JSNT (Journal for the Study of the New Testament) 31.3 and 31.4, there are two articles that I have read thus far that are worth reading.
The first, (31.3)Roy Ciampa's 'Revisting the Euphemism in 1 Corinthians 7.1' is the most comprehensive study on the background of the verb ἅπτω ('to touch')to date. Ciampa investigates no less than 25 examples of this verb along with other verbs that are translated as 'to touch' and comes to the conclusion that although the euphemism does relay the idea of sexual intercourse, there is a distinct usage of these verbs that imply more than that, namely, a man using a woman or a boy for sexual gratification. Therefore Paul is not rejecting sex in general but is critiquing the perversion of sexual relations that some Corinthians are practicing.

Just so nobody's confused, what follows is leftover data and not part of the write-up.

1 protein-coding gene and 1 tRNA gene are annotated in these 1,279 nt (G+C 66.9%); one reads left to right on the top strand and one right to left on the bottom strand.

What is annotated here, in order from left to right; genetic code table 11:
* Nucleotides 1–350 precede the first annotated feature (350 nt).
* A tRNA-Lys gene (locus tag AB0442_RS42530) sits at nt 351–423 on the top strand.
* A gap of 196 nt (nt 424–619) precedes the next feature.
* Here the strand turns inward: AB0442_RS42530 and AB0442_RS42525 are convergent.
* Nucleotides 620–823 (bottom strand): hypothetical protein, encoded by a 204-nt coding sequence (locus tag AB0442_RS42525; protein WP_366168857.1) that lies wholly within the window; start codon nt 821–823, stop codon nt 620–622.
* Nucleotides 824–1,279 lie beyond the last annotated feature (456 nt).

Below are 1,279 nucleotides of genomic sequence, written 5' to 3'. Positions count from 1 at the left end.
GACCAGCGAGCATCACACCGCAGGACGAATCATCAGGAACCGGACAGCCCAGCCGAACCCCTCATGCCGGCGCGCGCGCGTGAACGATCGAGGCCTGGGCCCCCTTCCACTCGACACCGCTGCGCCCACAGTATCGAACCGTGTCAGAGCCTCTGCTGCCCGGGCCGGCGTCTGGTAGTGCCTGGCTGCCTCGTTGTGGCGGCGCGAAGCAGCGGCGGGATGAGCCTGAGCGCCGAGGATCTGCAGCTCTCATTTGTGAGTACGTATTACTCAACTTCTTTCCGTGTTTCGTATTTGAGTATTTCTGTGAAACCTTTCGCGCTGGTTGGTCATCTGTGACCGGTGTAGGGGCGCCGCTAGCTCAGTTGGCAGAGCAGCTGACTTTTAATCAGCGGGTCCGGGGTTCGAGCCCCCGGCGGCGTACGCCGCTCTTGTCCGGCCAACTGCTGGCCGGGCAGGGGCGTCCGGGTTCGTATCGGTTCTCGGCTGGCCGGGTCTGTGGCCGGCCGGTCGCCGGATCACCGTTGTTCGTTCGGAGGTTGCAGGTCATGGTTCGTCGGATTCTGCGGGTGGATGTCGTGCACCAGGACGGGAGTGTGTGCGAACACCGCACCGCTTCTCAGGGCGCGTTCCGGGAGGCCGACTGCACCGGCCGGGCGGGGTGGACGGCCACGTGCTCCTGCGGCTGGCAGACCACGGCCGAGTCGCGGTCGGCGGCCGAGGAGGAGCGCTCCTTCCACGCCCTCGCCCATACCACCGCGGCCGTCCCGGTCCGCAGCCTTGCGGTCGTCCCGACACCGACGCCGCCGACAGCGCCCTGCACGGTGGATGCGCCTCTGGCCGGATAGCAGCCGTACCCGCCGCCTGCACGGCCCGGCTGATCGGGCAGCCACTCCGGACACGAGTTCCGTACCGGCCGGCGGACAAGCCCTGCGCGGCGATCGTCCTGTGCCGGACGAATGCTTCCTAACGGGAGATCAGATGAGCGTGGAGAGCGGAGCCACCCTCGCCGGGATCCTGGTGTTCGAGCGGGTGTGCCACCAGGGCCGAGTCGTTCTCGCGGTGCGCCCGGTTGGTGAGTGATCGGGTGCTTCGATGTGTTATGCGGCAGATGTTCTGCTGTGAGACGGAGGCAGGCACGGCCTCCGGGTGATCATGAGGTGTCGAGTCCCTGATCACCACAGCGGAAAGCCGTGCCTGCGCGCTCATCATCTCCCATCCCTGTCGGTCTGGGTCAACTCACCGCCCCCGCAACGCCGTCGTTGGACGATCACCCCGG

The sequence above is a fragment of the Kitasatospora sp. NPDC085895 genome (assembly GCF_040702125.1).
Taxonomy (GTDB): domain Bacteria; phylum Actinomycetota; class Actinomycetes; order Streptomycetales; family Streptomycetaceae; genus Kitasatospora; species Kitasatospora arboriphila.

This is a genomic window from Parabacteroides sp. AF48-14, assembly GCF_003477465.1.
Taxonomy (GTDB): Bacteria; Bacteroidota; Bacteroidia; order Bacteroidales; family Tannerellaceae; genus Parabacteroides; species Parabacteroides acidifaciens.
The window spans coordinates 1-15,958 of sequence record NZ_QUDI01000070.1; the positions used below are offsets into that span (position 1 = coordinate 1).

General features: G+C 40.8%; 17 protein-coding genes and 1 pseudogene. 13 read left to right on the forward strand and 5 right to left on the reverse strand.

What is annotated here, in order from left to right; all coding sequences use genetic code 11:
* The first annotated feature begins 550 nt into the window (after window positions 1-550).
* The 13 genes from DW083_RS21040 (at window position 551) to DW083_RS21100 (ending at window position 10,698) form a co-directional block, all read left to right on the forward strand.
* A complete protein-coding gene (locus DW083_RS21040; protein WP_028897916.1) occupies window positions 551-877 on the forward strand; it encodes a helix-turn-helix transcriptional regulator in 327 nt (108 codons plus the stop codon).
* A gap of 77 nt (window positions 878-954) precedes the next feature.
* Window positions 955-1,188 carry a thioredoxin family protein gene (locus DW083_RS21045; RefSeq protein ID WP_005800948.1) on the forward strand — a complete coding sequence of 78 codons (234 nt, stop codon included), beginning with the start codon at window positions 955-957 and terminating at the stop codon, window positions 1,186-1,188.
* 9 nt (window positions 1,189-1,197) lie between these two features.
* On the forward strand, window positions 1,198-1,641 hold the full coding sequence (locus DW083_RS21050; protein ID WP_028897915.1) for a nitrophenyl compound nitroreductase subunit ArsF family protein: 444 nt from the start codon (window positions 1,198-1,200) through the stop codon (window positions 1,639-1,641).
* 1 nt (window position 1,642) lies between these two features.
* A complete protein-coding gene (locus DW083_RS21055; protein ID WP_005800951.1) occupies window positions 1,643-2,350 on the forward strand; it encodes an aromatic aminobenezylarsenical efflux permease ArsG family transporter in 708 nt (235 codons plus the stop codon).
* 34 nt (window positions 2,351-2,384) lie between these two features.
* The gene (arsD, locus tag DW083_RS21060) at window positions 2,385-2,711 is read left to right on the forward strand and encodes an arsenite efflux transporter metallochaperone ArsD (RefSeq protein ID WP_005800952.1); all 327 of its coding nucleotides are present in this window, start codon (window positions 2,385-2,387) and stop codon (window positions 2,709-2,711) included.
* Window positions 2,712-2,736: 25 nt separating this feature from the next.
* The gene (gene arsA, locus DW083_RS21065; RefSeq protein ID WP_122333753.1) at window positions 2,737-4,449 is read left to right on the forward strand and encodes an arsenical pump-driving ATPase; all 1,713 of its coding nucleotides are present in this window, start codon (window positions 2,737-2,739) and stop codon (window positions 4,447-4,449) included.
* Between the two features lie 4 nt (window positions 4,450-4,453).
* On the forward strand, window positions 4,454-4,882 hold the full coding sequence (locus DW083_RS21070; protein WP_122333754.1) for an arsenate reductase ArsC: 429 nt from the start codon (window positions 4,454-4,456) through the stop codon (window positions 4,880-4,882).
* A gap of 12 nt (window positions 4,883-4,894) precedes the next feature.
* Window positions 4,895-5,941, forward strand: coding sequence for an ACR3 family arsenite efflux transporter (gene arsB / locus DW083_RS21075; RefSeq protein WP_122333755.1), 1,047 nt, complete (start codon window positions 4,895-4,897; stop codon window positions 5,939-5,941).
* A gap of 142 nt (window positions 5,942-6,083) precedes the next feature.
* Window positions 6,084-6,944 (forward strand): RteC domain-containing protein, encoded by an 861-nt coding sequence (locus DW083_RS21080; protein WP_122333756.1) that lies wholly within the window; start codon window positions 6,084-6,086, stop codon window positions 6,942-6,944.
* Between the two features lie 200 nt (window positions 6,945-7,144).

I imagine this is a bit project in the larger scale commentary Ciampa is co-authoring with Brian Rosner on 1 Corinthians for the Pillar series. If this is any indication of the larger work, we can look forward to a commentary that will actually contribute something new and fresh to Corinthian studies.
In the next volume (31.4), fellow blogger and Revelation extraordinaire, Alan Bandy of Café Apocalypsis fame, writes a very instructive article "The Layers of the Apocalypse". Alan notes that many have attempted in vain to unpack the structure of Revelation with no consensus even close to emerging. Instead, he offers up some possible solutions that include a tripartite framework that includes a surface layer, an intertextual layer, and an intratextual layer. These three layers help to contribute to a better understanding of the Apocalypse's structure and may point the way to further work in this direction.
Incidentally, Alan will be co-authoring a volume on Revelation in the Biblical Theology of the New Testament series (Zondervan Academic) with Andreas Köstenberger.